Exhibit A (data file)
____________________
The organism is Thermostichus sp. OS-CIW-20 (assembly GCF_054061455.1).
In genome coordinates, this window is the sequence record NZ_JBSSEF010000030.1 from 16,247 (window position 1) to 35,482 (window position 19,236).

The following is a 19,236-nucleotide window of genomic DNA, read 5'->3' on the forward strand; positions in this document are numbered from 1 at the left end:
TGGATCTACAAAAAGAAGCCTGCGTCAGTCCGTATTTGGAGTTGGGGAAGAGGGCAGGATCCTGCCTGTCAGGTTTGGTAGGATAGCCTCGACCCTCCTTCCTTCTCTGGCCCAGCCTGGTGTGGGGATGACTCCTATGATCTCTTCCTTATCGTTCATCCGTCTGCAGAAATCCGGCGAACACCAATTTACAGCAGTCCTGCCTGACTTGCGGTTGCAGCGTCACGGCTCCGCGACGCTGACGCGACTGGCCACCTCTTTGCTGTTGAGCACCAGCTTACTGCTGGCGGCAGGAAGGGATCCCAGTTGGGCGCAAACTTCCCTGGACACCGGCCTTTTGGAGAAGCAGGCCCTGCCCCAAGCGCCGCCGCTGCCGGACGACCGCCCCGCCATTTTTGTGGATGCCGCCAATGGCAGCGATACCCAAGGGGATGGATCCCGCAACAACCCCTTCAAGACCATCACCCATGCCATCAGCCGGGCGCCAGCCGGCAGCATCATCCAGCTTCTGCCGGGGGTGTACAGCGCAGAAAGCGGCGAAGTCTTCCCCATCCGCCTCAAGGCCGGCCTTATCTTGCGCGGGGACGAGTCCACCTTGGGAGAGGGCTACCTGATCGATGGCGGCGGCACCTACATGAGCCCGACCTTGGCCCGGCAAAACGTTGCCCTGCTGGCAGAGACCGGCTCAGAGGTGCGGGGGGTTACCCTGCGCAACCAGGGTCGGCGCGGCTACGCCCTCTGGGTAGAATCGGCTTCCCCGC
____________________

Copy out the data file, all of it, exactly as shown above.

The organism is Thermostichus sp. OS-CIW-20 (assembly GCF_054061455.1).
In genome coordinates, this window is the sequence record NZ_JBSSEF010000030.1 from 16,247 (window position 1) to 35,482 (window position 19,236).

The following is a 19,236-nucleotide window of genomic DNA, read 5'->3' on the forward strand; positions in this document are numbered from 1 at the left end:
TGGATCTACAAAAAGAAGCCTGCGTCAGTCCGTATTTGGAGTTGGGGAAGAGGGCAGGATCCTGCCTGTCAGGTTTGGTAGGATAGCCTCGACCCTCCTTCCTTCTCTGGCCCAGCCTGGTGTGGGGATGACTCCTATGATCTCTTCCTTATCGTTCATCCGTCTGCAGAAATCCGGCGAACACCAATTTACAGCAGTCCTGCCTGACTTGCGGTTGCAGCGTCACGGCTCCGCGACGCTGACGCGACTGGCCACCTCTTTGCTGTTGAGCACCAGCTTACTGCTGGCGGCAGGAAGGGATCCCAGTTGGGCGCAAACTTCCCTGGACACCGGCCTTTTGGAGAAGCAGGCCCTGCCCCAAGCGCCGCCGCTGCCGGACGACCGCCCCGCCATTTTTGTGGATGCCGCCAATGGCAGCGATACCCAAGGGGATGGATCCCGCAACAACCCCTTCAAGACCATCACCCATGCCATCAGCCGGGCGCCAGCCGGCAGCATCATCCAGCTTCTGCCGGGGGTGTACAGCGCAGAAAGCGGCGAAGTCTTCCCCATCCGCCTCAAGGCCGGCCTTATCTTGCGCGGGGACGAGTCCACCTTGGGAGAGGGCTACCTGATCGATGGCGGCGGCACCTACATGAGCCCGACCTTGGCCCGGCAAAACGTTGCCCTGCTGGCAGAGACCGGCTCAGAGGTGCGGGGGGTTACCCTGCGCAACCAGGGTCGGCGCGGCTACGCCCTCTGGGTAGAATCGGCTTCCCCGC